Kiss a Leper: Leadership and Self-Contrarianism

This post is part of my leadership lessons from history series.

Leadership requires courage of conviction. Working up to that strength requires overcoming your personal fears.

The Franciscans are a Catholic order that is impressive by many standards.  They somehow continually convince people (currently 14,000 friars) to give up every personal comfort.  They sponsor numerous universities.  They are respected by people of many faiths.  Their influence is felt around the world.

This global organization started with a leader who was a truly remarkable man.

Francis attracted followers simply through the force of his personal conviction.  He always did what he believed was right, which attracted people to his cause.

Francis felt that God told him to do the opposite of what he had done and felt in the past.  He became a self-contrarian.

He was raised in wealth, so he chose to eschew money.  His father taught him to care for assets, so he tossed all personal possessions.

In one story, Francis had an intense aversion to those with leprosy.  He could not even look at lepers, and avoided areas where they lived.  He was one day riding a horse and passed a leper.  He dismounted and kissed the leper on the lips.  (In another version of the story, he kissed the leper’s hand.)  Through this act, Francis was able to overcome his revulsion and happily live among lepers.

To become a great leader and start a movement lasting hundreds of years, maybe you should also become self-contrarianism.

Try doing the opposite of what you have always been taught to do.  Only make decisions with sufficient data?  Try following your gut.

Plan each day to the minute?  Allow some spontaneity once a week.

Have a policy against hiring uneducated people?  Embrace real diversity by hiring someone without a degree.

Prepare extensively for important meetings?  Try opening up a meeting to someone else’s agenda.

Generate ideas through brainstorming meetings?  Try accepting the research that proves brainstorming is ineffective, and try crowdsourcing or individual idea generation or idea contests or word-association games.

What is the ONE thing you most fear?  Phone prospecting?  Arising early to exercise?  Speaking in public?  Talking about your feelings?

Do that thing now and get it over with.

::: Be fierce. Be kind. Be knowledge-hungry. :::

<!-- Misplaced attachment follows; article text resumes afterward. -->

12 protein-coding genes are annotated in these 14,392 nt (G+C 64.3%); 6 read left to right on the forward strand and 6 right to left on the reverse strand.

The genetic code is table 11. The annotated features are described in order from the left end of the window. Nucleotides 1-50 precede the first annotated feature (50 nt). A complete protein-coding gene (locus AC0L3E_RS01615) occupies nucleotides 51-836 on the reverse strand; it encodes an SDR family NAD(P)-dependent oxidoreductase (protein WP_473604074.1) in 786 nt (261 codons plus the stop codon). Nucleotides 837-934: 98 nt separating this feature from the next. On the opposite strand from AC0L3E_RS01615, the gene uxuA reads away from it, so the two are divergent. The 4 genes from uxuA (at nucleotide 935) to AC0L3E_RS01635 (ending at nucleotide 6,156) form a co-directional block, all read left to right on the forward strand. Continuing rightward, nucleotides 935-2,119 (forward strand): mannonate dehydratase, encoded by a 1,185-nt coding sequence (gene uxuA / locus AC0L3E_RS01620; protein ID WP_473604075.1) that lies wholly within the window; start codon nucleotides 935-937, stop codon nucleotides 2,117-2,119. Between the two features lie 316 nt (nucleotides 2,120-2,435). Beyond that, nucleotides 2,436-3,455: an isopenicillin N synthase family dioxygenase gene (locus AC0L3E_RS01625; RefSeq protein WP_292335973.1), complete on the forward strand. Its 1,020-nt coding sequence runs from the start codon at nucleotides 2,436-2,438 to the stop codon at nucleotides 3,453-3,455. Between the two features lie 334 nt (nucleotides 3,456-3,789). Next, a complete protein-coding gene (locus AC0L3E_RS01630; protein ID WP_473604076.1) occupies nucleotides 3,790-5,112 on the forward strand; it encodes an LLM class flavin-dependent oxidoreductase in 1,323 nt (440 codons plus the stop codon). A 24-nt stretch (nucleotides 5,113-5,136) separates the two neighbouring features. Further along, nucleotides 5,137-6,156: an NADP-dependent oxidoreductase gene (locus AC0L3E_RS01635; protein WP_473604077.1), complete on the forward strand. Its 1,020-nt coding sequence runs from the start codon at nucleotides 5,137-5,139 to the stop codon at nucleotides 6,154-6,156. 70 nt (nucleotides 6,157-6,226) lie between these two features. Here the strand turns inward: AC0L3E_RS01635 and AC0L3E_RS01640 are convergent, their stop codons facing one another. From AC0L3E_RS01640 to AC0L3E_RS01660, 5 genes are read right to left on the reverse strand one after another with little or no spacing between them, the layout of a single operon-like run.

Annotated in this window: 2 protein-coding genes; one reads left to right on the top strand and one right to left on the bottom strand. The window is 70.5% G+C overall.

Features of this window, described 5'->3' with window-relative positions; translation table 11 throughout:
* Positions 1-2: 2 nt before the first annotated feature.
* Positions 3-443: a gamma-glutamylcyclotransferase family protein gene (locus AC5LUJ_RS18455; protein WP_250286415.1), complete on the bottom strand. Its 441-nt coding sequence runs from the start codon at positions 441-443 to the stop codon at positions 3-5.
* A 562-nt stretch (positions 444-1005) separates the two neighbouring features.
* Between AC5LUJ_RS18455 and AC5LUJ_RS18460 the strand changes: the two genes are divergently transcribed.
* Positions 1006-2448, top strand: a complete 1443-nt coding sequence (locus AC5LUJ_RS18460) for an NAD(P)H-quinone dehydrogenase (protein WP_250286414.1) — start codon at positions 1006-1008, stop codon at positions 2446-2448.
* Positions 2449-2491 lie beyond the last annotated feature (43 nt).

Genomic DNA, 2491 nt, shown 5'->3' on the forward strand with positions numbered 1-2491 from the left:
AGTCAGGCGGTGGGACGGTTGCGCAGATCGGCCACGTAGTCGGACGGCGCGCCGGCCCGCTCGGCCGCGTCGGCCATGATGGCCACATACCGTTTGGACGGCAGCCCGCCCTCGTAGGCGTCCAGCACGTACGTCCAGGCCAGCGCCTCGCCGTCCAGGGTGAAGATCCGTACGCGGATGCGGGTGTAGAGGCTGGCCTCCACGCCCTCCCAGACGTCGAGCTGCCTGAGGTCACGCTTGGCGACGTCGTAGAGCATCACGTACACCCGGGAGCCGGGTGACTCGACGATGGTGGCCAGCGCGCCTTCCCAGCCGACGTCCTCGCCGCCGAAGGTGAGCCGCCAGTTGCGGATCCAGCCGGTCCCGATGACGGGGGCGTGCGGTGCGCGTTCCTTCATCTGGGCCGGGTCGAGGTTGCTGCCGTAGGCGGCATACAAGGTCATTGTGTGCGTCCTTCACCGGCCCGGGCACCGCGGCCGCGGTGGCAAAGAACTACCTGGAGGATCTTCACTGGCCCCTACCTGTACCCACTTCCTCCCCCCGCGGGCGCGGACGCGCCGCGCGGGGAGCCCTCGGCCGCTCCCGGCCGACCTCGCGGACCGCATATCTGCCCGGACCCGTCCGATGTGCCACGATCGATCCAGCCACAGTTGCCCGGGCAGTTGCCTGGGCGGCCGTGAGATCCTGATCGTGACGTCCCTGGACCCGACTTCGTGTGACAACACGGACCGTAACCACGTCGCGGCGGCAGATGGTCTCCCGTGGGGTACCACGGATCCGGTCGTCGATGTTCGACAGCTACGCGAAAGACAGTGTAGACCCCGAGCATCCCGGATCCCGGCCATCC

Great Leaders Reward Merit

Life as a nomad on the steppes of Central Asia must have been grim in the year 1200.  

The climate is cold and dry.  You would spend everyday seeking grass for your animals to eat.  You hoped another tribe didn’t destroy your tribe and take your children as slaves.

Your tribe was everything.  They protected you, and helped you acquire resources for survival.  

That is the world into which Temüjin was born.  His father was chief of the ruling clan of the Mongols, but when his father was killed by a rival clan, Temüjin’s family was ostracized and he himself became a slave. 

He escaped, and rebuilt a clan.  But when he was elected head of a tribe, he departed from tradition.  He promoted leaders based on merit and loyalty, not only on blood.  Eventually he became head of all Mongol clans and became Genghis Khan.  

Temüjin means “blacksmith”.* The name fits: he was able to forge an empire from his slave beginnings.  He enjoyed extraordinary loyalty from his followers, and together they built an empire stretching from the Pacific ocean to Southern Europe.  

Genghis Khan is not the only leader to create a meritocracy.  But it is far too uncommon.  Everyone claims to hire and promote based on merit, but they don’t.  We hire people who look and act like ourselves. A 2012 study** indicated that we hire by homophily: we hire people who share our interests, characteristics, and background.  

My book uses Genghis Khan as an example more than for once, because the Mongols built an incredible institution, the largest contiguous empire in world history.  Note: I am not pro-genocide.  But we can learn from those who are, just as we can from others.


*Glasse, Cyril; Smith, Huston (January 2003). The New Encyclopedia of Islam. p. 313. ISBN 978-0-7591-0190-6.

**Rivera, L. A. (2012). Hiring as cultural matching: The case of elite professional service firms. American sociological review77(6), 999-1022.

Great Leaders Tell Great Stories

Medieval nobles were horrible, violent people.  They would beat peasants for fun and trample crops of poor people during their jousting matches.  They burned peasant homes for sport.  Why?  Because they could.  They were the warrior class and had the weapons.  

In the early middle ages, a knight was someone who had money to buy armor and weapons.  Eventually, knights came to be considered a lower tier of the nobility, and titles became hereditary.  But they were still usually uncouth.  They mistreated women and exhibited terrible dining manners.  

The Catholic church tried to remedy the situation with two programs, the Peace of God and the Truce of God.  At the Council of Charroux, the Peace of God was proclaimed in 989.  It called for protection of church property and clerics and of cropland.  The Truce of God was proclaimed in 1027, and called for limits on which days the nobility could engage in violence.  

Peace and Truce of God may have been temporarily useful in some cases, but overall is considered to have been a failure.  Peace & Truce tried to cover too many people on too many topics, as mission creep added in multiple rules (such as treatment of orphans, widows, and animals etc.). But it would have been unsuccessful anyway.  Nobles don’t like to be told what they cannot do.  Also, the rule books were written in Latin, and most nobles could barely read their local languages.  

Peace & Truce 2.0 was much more successful.  It was called Chivalry. This was a system designed to encourage nobles, especially knights, from mistreating everyone.  It was successful because (1) it was written in local languages, (2) it told them things they could do, rather than not do (romance, etc.) and (3) it employed stories.